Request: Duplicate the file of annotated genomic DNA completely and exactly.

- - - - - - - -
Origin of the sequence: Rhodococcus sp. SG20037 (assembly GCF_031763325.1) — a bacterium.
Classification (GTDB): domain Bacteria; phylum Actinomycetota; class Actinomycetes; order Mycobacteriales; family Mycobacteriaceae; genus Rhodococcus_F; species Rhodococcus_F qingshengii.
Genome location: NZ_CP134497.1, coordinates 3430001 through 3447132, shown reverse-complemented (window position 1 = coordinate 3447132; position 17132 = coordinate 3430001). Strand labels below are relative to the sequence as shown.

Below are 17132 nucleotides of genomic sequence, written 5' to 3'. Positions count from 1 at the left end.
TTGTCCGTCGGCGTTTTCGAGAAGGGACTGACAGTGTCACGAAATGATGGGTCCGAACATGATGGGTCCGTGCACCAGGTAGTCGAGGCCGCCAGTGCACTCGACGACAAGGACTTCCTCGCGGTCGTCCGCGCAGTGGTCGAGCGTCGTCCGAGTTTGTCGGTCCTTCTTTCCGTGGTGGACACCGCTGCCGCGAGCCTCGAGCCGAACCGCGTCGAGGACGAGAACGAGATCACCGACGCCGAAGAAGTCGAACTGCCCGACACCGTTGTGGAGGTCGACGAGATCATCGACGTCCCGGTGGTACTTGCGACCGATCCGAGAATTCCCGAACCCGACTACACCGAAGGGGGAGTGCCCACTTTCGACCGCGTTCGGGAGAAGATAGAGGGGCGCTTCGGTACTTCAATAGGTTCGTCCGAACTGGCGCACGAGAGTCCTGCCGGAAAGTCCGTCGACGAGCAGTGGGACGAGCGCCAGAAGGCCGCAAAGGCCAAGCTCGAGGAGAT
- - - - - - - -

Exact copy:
Origin of the sequence: Rhodococcus sp. SG20037 (assembly GCF_031763325.1) — a bacterium.
Classification (GTDB): domain Bacteria; phylum Actinomycetota; class Actinomycetes; order Mycobacteriales; family Mycobacteriaceae; genus Rhodococcus_F; species Rhodococcus_F qingshengii.
Genome location: NZ_CP134497.1, coordinates 3430001 through 3447132, shown reverse-complemented (window position 1 = coordinate 3447132; position 17132 = coordinate 3430001). Strand labels below are relative to the sequence as shown.

Below are 17132 nucleotides of genomic sequence, written 5' to 3'. Positions count from 1 at the left end.
TTGTCCGTCGGCGTTTTCGAGAAGGGACTGACAGTGTCACGAAATGATGGGTCCGAACATGATGGGTCCGTGCACCAGGTAGTCGAGGCCGCCAGTGCACTCGACGACAAGGACTTCCTCGCGGTCGTCCGCGCAGTGGTCGAGCGTCGTCCGAGTTTGTCGGTCCTTCTTTCCGTGGTGGACACCGCTGCCGCGAGCCTCGAGCCGAACCGCGTCGAGGACGAGAACGAGATCACCGACGCCGAAGAAGTCGAACTGCCCGACACCGTTGTGGAGGTCGACGAGATCATCGACGTCCCGGTGGTACTTGCGACCGATCCGAGAATTCCCGAACCCGACTACACCGAAGGGGGAGTGCCCACTTTCGACCGCGTTCGGGAGAAGATAGAGGGGCGCTTCGGTACTTCAATAGGTTCGTCCGAACTGGCGCACGAGAGTCCTGCCGGAAAGTCCGTCGACGAGCAGTGGGACGAGCGCCAGAAGGCCGCAAAGGCCAAGCTCGAGGAGAT